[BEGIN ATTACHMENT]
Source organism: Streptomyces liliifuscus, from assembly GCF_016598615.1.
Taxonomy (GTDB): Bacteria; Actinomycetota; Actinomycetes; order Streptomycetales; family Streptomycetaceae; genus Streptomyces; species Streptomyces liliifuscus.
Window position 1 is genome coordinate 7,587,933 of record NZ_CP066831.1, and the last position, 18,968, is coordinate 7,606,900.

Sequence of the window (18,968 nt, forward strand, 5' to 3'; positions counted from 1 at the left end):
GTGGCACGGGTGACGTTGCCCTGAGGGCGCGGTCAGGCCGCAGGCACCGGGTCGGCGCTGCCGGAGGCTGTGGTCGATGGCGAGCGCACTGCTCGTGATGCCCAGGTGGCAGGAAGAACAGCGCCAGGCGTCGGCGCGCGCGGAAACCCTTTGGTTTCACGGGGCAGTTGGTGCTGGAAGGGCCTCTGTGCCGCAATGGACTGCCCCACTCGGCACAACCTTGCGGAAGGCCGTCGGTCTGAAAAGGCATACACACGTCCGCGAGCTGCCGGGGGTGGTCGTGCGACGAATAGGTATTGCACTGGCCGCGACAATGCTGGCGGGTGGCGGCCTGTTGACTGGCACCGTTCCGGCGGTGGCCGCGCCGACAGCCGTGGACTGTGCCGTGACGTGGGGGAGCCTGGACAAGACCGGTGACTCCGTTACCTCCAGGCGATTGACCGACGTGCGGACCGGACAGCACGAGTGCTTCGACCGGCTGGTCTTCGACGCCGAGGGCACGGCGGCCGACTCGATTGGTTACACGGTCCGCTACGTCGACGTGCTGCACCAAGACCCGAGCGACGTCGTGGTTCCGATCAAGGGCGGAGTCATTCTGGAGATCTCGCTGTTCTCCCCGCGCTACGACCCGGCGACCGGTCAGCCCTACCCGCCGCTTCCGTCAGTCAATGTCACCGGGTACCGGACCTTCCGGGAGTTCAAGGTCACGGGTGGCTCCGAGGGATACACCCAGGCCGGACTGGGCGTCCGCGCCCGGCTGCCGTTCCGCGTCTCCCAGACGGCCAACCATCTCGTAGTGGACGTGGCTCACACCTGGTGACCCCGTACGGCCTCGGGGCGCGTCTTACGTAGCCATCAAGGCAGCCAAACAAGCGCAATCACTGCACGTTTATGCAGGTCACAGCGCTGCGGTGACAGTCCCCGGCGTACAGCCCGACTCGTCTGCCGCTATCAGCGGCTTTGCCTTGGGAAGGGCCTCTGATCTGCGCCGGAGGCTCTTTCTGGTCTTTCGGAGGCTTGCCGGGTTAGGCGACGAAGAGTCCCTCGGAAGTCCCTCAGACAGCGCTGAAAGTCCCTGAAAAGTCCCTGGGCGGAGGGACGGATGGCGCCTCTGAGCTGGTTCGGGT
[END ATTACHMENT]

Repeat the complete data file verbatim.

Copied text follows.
Source organism: Streptomyces liliifuscus, from assembly GCF_016598615.1.
Taxonomy (GTDB): Bacteria; Actinomycetota; Actinomycetes; order Streptomycetales; family Streptomycetaceae; genus Streptomyces; species Streptomyces liliifuscus.
Window position 1 is genome coordinate 7,587,933 of record NZ_CP066831.1, and the last position, 18,968, is coordinate 7,606,900.

Sequence of the window (18,968 nt, forward strand, 5' to 3'; positions counted from 1 at the left end):
GTGGCACGGGTGACGTTGCCCTGAGGGCGCGGTCAGGCCGCAGGCACCGGGTCGGCGCTGCCGGAGGCTGTGGTCGATGGCGAGCGCACTGCTCGTGATGCCCAGGTGGCAGGAAGAACAGCGCCAGGCGTCGGCGCGCGCGGAAACCCTTTGGTTTCACGGGGCAGTTGGTGCTGGAAGGGCCTCTGTGCCGCAATGGACTGCCCCACTCGGCACAACCTTGCGGAAGGCCGTCGGTCTGAAAAGGCATACACACGTCCGCGAGCTGCCGGGGGTGGTCGTGCGACGAATAGGTATTGCACTGGCCGCGACAATGCTGGCGGGTGGCGGCCTGTTGACTGGCACCGTTCCGGCGGTGGCCGCGCCGACAGCCGTGGACTGTGCCGTGACGTGGGGGAGCCTGGACAAGACCGGTGACTCCGTTACCTCCAGGCGATTGACCGACGTGCGGACCGGACAGCACGAGTGCTTCGACCGGCTGGTCTTCGACGCCGAGGGCACGGCGGCCGACTCGATTGGTTACACGGTCCGCTACGTCGACGTGCTGCACCAAGACCCGAGCGACGTCGTGGTTCCGATCAAGGGCGGAGTCATTCTGGAGATCTCGCTGTTCTCCCCGCGCTACGACCCGGCGACCGGTCAGCCCTACCCGCCGCTTCCGTCAGTCAATGTCACCGGGTACCGGACCTTCCGGGAGTTCAAGGTCACGGGTGGCTCCGAGGGATACACCCAGGCCGGACTGGGCGTCCGCGCCCGGCTGCCGTTCCGCGTCTCCCAGACGGCCAACCATCTCGTAGTGGACGTGGCTCACACCTGGTGACCCCGTACGGCCTCGGGGCGCGTCTTACGTAGCCATCAAGGCAGCCAAACAAGCGCAATCACTGCACGTTTATGCAGGTCACAGCGCTGCGGTGACAGTCCCCGGCGTACAGCCCGACTCGTCTGCCGCTATCAGCGGCTTTGCCTTGGGAAGGGCCTCTGATCTGCGCCGGAGGCTCTTTCTGGTCTTTCGGAGGCTTGCCGGGTTAGGCGACGAAGAGTCCCTCGGAAGTCCCTCAGACAGCGCTGAAAGTCCCTGAAAAGTCCCTGGGCGGAGGGACGGATGGCGCCTCTGAGCTGGTTCGGGT